Definition of bouffant in English:



  • (of a person's hair) styled so as to stand out from the head in a rounded shape.

    ‘a blonde lady with bouffant hair’
    • ‘With her sparkling frocks and big, bouffant hair, she was always popping up on Top of the Pops, belting out hits like My Simple Heart and When Will I See You Again?’
    • ‘Finally, she pinned it into a high, bouffant ponytail.’
    • ‘The breathtakingly beautiful Carmen did a turn at the premiere on February 26th with a short sassy bouffant style with attitude to match.’
    • ‘Her short blonde hair was teased into a bouffant style, but her eyes were hidden by an elegant scarlet mask.’
    • ‘The town hairdresser, who lived above her salon in the main street, had blonde hair set in a bouffant style that looked like a fluffy yellow showercap.’
    • ‘She retreats behind a dressing screen, changing into a more chic, black dress and ripping the blonde, bouffant wig off her head.’
    • ‘They had little short skirts, high heels, big bouffant hair and they smelled great.’
    • ‘Her hair is in that bouffant hairstyle, and she's wearing high heels.’
    • ‘Roof off is of course mandatory in a car like this unless the heavens have opened, but don't expect bouffant hair to stay intact.’
    • ‘With these styles becoming popular hats were going out of fashion as they could not sit on the bouffant styles, and did not suit the gamine image.’
    • ‘The 80s has always been regarded as the decade that style forgot and amongst all the bouffant hair, shoulder pads, lycra and make-up (for the guys) its easy to see why.’
    • ‘Pictured on the album cover in a memorable pose, the Gibb brothers were all wide smiles, bouffant hair and tight white outfits, but the music marked the pinnacle of their career and propelled the Bee Gees to superstardom.’
    • ‘One small detail would be that Sean Penn's character is made up to look a bit TOO sadistic, with his bouffant hair style and coiled facial hair coming off as a bit too mean.’
    • ‘The costumes and makeup (copious black eyeliner, bouffant hairdos) reflect the fashions of the 1960s rather than the novel's Regency setting.’
    • ‘Fashion's current obsession with all things 1960s makes bouffant hair a big trend.’
    • ‘She was sitting there, her hair in perfect bouffant fashion, manicured fingers tapping a staccato beat.’
    • ‘The predominance of bouffant silver hair and whiskers was most impressive.’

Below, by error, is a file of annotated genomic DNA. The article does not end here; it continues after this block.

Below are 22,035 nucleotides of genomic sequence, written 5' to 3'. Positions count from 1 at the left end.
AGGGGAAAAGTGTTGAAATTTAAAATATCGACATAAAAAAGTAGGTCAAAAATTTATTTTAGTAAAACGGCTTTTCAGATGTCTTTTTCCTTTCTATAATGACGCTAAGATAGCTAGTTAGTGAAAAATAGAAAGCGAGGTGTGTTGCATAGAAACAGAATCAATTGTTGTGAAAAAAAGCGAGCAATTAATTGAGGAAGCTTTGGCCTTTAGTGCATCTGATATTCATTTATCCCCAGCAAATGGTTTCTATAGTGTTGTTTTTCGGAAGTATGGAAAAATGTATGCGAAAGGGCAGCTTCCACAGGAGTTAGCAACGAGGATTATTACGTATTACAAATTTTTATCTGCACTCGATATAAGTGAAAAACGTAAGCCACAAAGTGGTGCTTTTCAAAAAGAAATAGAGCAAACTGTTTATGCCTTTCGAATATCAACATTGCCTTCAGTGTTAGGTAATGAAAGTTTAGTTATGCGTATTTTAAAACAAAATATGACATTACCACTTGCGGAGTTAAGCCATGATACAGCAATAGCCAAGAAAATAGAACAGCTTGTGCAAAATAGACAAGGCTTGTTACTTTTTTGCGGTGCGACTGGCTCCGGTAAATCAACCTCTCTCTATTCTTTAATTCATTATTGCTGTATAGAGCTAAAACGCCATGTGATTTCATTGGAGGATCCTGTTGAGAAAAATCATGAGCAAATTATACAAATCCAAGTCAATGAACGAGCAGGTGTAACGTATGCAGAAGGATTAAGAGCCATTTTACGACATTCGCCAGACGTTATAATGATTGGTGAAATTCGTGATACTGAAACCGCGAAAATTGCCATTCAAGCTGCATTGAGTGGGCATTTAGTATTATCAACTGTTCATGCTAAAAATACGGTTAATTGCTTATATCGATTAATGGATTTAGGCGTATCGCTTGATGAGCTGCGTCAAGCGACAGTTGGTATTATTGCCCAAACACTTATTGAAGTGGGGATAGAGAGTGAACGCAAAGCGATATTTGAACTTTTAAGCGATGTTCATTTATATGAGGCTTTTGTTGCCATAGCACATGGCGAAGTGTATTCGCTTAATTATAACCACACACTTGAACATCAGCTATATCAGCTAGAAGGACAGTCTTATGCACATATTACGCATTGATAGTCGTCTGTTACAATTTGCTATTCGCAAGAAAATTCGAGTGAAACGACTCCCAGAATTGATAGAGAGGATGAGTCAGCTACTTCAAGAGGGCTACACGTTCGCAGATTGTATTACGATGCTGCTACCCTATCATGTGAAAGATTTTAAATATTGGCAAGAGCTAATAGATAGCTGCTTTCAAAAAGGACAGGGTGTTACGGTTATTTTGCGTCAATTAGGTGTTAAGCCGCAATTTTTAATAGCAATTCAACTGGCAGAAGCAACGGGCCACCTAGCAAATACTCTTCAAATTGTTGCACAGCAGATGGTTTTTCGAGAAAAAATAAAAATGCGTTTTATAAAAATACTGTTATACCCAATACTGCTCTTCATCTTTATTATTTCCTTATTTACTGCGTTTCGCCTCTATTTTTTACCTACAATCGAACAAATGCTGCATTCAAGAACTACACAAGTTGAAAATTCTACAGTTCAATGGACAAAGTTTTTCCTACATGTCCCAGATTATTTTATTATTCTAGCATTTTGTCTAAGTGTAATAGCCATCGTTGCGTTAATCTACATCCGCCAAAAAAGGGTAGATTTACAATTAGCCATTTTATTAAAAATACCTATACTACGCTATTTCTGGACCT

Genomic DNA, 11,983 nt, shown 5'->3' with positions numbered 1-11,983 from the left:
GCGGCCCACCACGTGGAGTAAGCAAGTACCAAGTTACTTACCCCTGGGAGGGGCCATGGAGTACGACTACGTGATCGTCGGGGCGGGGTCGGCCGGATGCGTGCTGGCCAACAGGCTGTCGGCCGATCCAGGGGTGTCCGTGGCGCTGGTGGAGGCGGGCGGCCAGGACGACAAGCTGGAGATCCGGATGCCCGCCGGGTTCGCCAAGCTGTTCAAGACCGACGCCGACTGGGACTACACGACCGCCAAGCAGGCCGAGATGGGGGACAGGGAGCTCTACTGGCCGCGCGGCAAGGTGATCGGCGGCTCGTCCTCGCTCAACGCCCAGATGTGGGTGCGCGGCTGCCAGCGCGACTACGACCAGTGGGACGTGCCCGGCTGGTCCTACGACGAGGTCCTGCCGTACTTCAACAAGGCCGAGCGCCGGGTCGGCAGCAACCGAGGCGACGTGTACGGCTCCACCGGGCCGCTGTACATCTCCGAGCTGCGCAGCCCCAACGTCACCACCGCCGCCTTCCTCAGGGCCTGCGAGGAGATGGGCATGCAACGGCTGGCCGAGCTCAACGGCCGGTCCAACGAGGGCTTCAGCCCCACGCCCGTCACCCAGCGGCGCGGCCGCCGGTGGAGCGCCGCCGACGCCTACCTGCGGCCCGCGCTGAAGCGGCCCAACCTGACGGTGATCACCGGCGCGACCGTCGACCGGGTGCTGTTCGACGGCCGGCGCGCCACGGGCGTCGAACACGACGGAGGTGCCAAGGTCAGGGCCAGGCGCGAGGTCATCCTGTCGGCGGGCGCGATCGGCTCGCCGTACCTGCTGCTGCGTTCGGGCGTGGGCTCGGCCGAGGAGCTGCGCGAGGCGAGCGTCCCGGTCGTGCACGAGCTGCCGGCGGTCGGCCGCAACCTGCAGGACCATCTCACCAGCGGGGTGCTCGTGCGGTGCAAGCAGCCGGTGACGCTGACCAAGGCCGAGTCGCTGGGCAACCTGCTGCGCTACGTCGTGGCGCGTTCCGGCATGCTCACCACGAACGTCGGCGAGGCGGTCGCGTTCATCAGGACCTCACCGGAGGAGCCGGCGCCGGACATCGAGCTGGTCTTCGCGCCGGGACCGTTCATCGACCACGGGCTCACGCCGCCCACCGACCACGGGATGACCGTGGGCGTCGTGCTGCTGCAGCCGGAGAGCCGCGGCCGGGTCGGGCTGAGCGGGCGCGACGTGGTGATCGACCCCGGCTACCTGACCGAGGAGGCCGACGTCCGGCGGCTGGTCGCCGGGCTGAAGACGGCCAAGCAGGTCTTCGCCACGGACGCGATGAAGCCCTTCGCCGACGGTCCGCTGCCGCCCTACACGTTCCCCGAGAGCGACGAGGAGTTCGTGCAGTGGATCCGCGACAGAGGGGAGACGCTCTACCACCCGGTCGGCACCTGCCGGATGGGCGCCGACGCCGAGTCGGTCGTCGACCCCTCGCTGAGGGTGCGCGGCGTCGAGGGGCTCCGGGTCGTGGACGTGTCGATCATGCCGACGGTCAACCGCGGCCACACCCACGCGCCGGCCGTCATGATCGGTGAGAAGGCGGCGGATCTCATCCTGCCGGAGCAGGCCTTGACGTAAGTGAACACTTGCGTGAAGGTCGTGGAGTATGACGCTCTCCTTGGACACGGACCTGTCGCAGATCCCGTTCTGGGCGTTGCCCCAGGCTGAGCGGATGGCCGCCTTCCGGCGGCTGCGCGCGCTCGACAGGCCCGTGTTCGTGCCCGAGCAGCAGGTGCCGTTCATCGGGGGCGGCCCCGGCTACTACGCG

• ‘Next, pull the hair back into a loose, high ponytail (making sure it isn't too tight - the hair should be in a bouffant shape around the face) and coil into a bun.’
    • ‘As for the women, they all had hair piled high on their head like a bouffant crown or frame and bodies bound under fishnet unitards and undersized brassieres.’
    • ‘On her first major public engagement in Ireland, she chose to wear a bouffant hair style, short Sixties-style tweed suit and black patent sling backs.’


  • A bouffant hairstyle.

    ‘we backcombed her hair into a bob-shaped bouffant’
    • ‘Above the shellacked, beauty parlor bouffant of the other woman, I see Brad in the distant bus station motioning for help.’
    • ‘It's like something you could put on the stereo while fixing your student bouffant in the mirror.’
    • ‘Then there is his series of bad hairdos, from blonde bouffant to permed mullet.’
    • ‘Though I rather like my visual of gaudily-clad older ladies with horn-rimmed glasses and pink bouffants, who run in circles ‘round each other while screaming.’
    • ‘As she entered, I was standing in front of the oversized mirror wedged in between a dozen or so teenaged girls all scrambling to restore their fallen bouffants.’
    • ‘Apart from a goatee beard and anachronistic blow-dried bouffant, he looks the same as ever, even after a 17-year absence.’
    • ‘All of the women are luscious, in their bouffants and spit curls.’
    • ‘Five years later, he launched his own label with the bouffant, or ‘pouf,’ a milestone in fashion history.’
    • ‘And three years ago Elizabeth Taylor briefly abandoned her trademark black bouffant for shocking silver, and what an impact it made.’
    • ‘This great site invites you to take a step back into the past where you can relive classic hairstyles such as the bouffant, the flip, the pixie and the pageboy.’
    • ‘The men sport meticulous buzzcuts or sculpted bouffants, while the women swell suggestively beneath their modest attire.’
    • ‘I can't believe any of those people actually went out in public places with those bouffants and beehives!’
    • ‘I was tempted to shout for the husband to run and save himself but I lost sight of him behind a woman with the Marge Simpson bouffant.’
    • ‘We hear her sing Lili Marlene, Boys in the Backroom and, of course, Falling in Love Again many times; her bouffants become a little scary, but her power is unabated.’
    • ‘‘Our whole family used to talk about how our roots are from Africa,’ says Youssef, who straightens her tightly curled hair and wears it in a soft bouffant.’
    • ‘You'll see bouffants next to beer bellies, and we think that's great!’
    • ‘An urban dandy, powder-dry, with a bouffant stiff enough to scrub a floor, Weinstein is one of the more durable figures in New York's nightworld.’
    • ‘We're talking times marked by whitewall tires, gals with bouffants up-to-there, and music heavily steeped in soul.’
    • ‘She'd look marvelous in a bouffant, don't you think?’
    • ‘They were concerned about the height of their platforms or their bouffants.’


Early 19th century: from French, literally ‘swelling’, present participle of bouffer.